Sometimes, if there isn’t a cut line, I have no clue it’s Sheryl Crow. Sometimes I mistake her for the gal who played Yola, Chris Isaak’s manager on his dearly departed TV series.

Miss Sheryl excels at many musical things.
She gracefully upholds the finer traditions of classic rock.
She has a pleasant and distinctive singing voice.
She’s a knowledgeable and consistent songwriter.
She understands the importance of a juicy radio single and always delivers jewels.
She is an utterly amazing producer.

This is, obviously, not enough for Sheryl, and that’s fine. In today’s multi-hyphenate entertainment world, it’s a gal’s right to stretch a little. But all of Sheryl’s leaps outside the car that brought her phhhhhwap like a punctured tire.

I’m not even thinking about her acting in The Minus Man (basically playing herself as a junkie), or her scenery-chewing turn in De-Lovely. What I really mean is that Sheryl Crow wants to be A STAR!

No, not a rock star (been there, bored with that). Today, anyone can be that as long as your PR people say so. Miss Crow wants to be A Stahh! As in a cover of any magazine, idol of all demographics, cut my hair like yours, recipes she feeds to her man, when is the doll coming out Mega Celebrity Star Baby.

She’s got all the behaviors down, but just can’t pull them off with the cool coco butter tanning breeze that true superstardom requires. For instance, what the fuck was she doing on the cover of Ladies' Home Journal talking about surviving depression and Owen Wilson? The typical middle-class SUV soccer Mom reader didn’t recognize who it was that broke the heart of “that lady who sings that one song.”

And then there’s the more recent Look At My Boyfriend appearances. Oprah on a Friday, where she sings her love song (and newest release, naturally) to Lance. Then the Grammy’s that Sunday, where she dedicates a god awful dress to him, giggles like a teenager, and makes everyone very uncomfortable. Why does she do these things to herself, and to us?

Sheryl Crow is like the absolutely coolest burnout girl in the high school smoking area deciding to try out for cheerleader while dosing on some powerful microdot. It feels great to her, but we must stop her before she Art Linkletter Daughters off the administration building.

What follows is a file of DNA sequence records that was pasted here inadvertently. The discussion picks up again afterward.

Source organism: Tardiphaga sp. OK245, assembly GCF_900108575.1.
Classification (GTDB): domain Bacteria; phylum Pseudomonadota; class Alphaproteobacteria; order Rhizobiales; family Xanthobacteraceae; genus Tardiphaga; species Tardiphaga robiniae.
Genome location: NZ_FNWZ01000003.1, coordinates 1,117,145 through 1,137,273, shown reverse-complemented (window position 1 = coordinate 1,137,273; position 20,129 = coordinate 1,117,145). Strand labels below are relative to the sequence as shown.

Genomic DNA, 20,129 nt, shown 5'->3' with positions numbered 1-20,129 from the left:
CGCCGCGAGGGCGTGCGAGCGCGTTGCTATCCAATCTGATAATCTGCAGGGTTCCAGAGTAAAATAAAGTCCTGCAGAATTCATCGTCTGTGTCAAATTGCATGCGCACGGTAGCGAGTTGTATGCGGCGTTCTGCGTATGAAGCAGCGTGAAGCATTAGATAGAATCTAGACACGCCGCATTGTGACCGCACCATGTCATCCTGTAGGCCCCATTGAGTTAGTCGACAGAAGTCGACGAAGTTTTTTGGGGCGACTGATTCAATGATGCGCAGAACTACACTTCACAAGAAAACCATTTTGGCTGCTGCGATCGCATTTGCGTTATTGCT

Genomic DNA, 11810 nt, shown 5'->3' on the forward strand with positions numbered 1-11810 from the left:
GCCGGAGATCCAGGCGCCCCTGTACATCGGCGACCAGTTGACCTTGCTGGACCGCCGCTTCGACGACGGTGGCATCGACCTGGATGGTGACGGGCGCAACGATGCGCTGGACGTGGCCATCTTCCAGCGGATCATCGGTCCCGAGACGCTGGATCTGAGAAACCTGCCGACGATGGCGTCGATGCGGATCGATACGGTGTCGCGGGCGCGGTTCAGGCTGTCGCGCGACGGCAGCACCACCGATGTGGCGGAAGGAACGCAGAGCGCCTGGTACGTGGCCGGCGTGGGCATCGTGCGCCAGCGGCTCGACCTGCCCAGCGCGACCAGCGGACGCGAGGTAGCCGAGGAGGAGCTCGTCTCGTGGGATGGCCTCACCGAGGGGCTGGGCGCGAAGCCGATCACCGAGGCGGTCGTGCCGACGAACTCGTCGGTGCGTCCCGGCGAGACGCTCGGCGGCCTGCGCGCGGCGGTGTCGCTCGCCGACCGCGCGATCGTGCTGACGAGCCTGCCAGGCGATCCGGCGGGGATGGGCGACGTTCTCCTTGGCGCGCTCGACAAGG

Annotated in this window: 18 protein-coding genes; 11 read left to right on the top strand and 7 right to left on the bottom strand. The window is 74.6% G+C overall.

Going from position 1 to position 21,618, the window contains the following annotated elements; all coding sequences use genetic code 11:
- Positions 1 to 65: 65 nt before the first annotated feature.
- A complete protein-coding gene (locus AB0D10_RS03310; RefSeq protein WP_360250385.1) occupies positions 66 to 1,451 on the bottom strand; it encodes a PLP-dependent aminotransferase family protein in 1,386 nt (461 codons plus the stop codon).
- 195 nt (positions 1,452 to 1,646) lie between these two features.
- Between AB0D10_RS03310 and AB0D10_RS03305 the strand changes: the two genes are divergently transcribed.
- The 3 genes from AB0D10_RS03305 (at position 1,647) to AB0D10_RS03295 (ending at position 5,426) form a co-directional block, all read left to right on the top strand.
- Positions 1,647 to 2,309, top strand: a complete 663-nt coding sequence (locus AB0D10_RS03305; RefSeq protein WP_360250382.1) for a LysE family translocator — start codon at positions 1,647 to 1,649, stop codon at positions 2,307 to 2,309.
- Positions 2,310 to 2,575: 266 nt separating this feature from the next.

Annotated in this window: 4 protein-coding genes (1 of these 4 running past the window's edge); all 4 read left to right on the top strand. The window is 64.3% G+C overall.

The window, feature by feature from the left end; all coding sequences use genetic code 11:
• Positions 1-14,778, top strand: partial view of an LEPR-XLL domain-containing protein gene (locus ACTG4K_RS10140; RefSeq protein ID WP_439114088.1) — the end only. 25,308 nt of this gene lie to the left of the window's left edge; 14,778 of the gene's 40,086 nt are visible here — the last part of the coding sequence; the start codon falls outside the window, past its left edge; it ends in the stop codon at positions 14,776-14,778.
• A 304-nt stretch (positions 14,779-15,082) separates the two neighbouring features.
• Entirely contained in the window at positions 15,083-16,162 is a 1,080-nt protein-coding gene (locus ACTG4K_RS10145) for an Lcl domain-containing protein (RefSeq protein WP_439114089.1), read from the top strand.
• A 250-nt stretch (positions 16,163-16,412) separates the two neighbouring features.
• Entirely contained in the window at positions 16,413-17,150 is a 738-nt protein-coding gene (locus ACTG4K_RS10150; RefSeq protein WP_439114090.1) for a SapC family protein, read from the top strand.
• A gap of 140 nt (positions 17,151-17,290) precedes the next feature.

March 08, 2005

The Noble Paris Hilton

In their daily life, a performer must ply the trade that pays the bills as well as maintain the image they cultivate to keep them working. It’s like having 2 full time jobs, and this is what seems to cause performers’ to be a rather high-strung bunch. It’s seldom the physical act of their work that causes them grief, but rather the Care and Feeding of The Image that depletes their resources.

The Image should be an idealized version of the actual human performer, but many times The Image has scant few things in common with the actual human. The farther apart The Image and The Person are, the more labor (and labor force) is expended, thus cutting into the profit margin. So, performers who have created wholly fictitious versions of themselves– think Tom Cruise or Jennifer Garner – waste valuable creative time and money keeping the doppelganger alive before the media.

The entire celebrity gossip industry is based solely upon highlighting the differences between The Person and The Image. The narrower the gap between the two, the less money spent on PR damage control and the more money in the bank. The wider the gap between the two, the bigger the PR headaches, and it cuts into the profit margin.

This concept of a fabricated image affixed to a most unlikely candidate is certainly not new, and has kept the entertainment magazine industry in business for almost 90 years.